6. In Germany things are pretty slow as well, also as every federal state has its own way of doing it, even though the general guidelines, priorization etc. are valid nationwide. Here in our Federal State (Schleswig-Holstein the northernmost state) you have to book a date via an online platform hosted by a concert ticket provider. This has made it very difficult for people to get a date, with thousands trying to access dates and being sent all over the state, when they finally receive one. At least the over 80ies received a letter with a booking code, to facilitate things, but we still have loads of over 70ies who have not been vaccinated yet, due to this. All in all over 30 percent of the population have had at least 1 jab, especially since doctors are now also allowed to vaccinate (but they often only receive enough vaccine for oonly 20 shots a week!) My husband and I were able to receive one as “contact persons” of our 20 year old daughter, who is bipolar, which also qualified her for an early jab and will be receiving our second ones beginning of June.
    From 7th June onwards the priorization is due to end, so every adult who wants a vaccination can receive one, but the problem is that the delivery of the vaccine is very slow, due to that the EU ordered in bulk together……

  7. In Bolivia, we are at the bottom of the list as far as vaccine access. We are on the shortlist that our previous US President names as “s***h*** countries.” So far, our government has gotten access to only Sputnik and Sinovac, but very few doses. This is very much a result of reciprocal political policies. Our government here is socialist and is at odds with most of the developed world, politically. The consequence of this perpetual disagreement is that we aren’t granted access to medicine and don’t have a medical infrastructure to support any medical crisis of this magnitude.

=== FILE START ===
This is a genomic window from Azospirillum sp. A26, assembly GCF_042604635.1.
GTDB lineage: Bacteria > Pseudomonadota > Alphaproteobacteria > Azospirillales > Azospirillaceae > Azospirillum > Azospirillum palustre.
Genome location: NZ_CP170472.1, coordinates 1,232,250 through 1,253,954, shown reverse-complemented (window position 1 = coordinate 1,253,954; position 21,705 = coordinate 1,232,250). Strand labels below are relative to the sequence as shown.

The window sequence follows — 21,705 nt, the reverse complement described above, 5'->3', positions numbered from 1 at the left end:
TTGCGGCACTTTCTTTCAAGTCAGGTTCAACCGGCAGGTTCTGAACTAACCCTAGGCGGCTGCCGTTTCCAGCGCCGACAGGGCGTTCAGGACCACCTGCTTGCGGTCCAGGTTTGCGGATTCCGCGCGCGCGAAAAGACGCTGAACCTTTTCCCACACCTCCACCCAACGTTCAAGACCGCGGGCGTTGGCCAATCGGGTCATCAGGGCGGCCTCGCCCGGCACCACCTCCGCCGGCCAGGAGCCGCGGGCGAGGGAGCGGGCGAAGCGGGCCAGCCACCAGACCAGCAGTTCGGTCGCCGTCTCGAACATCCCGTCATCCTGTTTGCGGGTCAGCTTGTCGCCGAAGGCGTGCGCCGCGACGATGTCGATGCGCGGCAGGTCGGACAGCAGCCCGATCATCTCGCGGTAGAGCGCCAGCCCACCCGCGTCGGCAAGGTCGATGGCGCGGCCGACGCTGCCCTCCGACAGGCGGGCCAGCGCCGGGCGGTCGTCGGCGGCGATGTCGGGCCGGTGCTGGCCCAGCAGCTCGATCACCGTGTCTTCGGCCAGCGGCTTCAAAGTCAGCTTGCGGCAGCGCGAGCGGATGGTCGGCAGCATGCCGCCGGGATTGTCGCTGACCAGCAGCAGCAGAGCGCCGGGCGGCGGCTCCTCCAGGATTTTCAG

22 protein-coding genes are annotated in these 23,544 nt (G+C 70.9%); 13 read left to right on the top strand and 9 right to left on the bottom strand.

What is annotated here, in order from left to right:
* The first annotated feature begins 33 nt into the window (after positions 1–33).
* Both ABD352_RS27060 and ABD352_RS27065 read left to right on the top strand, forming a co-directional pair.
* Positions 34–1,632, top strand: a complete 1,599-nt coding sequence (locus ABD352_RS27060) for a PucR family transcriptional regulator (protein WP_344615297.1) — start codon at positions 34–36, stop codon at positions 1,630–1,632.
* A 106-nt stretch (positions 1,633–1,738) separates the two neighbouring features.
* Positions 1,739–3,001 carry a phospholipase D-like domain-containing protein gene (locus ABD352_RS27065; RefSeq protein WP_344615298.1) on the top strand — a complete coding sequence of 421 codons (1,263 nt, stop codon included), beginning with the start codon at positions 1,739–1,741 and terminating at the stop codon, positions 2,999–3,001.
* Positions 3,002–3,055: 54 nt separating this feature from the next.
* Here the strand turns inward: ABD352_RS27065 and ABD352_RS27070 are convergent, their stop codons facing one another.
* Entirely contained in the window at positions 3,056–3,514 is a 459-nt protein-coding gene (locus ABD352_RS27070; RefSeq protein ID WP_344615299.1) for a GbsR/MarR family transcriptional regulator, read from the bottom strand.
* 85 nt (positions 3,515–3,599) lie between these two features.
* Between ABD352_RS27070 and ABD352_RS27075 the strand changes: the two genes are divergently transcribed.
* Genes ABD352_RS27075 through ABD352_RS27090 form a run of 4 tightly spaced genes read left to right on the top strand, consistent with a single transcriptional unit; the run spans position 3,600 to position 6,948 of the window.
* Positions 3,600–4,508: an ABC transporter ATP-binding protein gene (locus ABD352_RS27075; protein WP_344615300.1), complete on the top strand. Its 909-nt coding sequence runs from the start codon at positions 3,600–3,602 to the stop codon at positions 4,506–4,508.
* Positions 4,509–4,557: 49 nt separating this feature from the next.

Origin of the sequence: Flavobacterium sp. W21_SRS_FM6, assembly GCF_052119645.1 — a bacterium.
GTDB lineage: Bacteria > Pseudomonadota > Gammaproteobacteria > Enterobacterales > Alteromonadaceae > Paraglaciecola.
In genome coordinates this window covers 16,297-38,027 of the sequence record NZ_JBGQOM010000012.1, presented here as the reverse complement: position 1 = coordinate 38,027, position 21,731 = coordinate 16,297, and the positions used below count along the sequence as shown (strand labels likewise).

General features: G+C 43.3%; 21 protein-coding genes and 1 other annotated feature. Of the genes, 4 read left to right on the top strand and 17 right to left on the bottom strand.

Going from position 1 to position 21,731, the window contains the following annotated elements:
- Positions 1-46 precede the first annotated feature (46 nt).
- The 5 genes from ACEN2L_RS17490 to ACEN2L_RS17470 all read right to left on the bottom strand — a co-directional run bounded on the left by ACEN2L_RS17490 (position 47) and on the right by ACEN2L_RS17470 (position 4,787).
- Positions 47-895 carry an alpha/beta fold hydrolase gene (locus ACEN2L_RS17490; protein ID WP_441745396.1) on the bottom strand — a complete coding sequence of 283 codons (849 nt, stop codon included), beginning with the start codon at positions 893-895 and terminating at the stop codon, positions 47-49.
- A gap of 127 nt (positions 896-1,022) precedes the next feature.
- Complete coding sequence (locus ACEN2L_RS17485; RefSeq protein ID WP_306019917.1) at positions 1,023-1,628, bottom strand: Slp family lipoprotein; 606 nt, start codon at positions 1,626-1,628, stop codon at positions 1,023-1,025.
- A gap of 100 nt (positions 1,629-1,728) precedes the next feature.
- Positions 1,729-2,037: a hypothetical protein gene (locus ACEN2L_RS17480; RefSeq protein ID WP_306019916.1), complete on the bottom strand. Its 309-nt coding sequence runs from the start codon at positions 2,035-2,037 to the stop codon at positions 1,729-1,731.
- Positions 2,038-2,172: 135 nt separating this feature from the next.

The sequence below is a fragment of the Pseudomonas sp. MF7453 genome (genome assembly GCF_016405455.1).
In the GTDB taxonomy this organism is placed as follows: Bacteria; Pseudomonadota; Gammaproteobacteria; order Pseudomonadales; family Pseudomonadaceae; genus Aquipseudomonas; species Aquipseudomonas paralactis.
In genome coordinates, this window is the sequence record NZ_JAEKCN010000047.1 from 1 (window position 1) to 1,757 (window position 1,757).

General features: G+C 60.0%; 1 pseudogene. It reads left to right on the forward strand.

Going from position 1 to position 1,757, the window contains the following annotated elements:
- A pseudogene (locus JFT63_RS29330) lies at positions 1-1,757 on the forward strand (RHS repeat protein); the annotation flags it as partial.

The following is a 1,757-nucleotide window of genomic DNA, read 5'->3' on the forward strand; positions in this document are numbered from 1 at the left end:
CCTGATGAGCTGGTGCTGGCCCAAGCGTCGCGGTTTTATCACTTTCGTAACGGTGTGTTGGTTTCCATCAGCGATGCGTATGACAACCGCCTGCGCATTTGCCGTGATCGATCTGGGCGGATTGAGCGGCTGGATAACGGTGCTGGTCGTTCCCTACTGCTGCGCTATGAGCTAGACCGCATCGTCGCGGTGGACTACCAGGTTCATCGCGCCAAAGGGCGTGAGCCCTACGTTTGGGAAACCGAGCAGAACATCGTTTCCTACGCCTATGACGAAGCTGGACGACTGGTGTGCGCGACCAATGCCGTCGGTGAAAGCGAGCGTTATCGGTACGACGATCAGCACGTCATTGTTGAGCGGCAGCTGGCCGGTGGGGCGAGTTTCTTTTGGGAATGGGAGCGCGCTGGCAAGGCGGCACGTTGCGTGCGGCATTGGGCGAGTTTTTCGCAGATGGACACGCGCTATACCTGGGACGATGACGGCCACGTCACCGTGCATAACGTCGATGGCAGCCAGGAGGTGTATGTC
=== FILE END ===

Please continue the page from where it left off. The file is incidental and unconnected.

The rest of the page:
On the street, they are opening vaccines to only people 60 and over right now, and even then, you must wait in line for five or six hours before the vaccine station will close because they have run out for the day. The workers have the authorization to thaw only 200 each day, and that will never be enough to cover all who need and want them.
    The concept of vaccination is markedly different here. Vaccines are seen as a necessity for survival, and access is a luxury. Hearing about people who refuse vaccines is met with incredulity and anger at the injustice and stupidity of it all.

  8. not sure if you’re aware of this, but NYC had at least three 24 hour vaccination sites (they reengineered the 24 hour testing sites) for those with work or schedule conflicts. this was when they were still requiring appointments and the vaccine was not yet open for any age, etc.

    of course only three sites for ALL of nyc is a very low number but they were high capacity sites and accessible by public transport (and thankfully one was in our lower income neighborhood).

    now that pharmacies and such have them, i think the access is greater for gig workers, etc. than before as well. the lines at our local rite aid are significant (though not crazy)!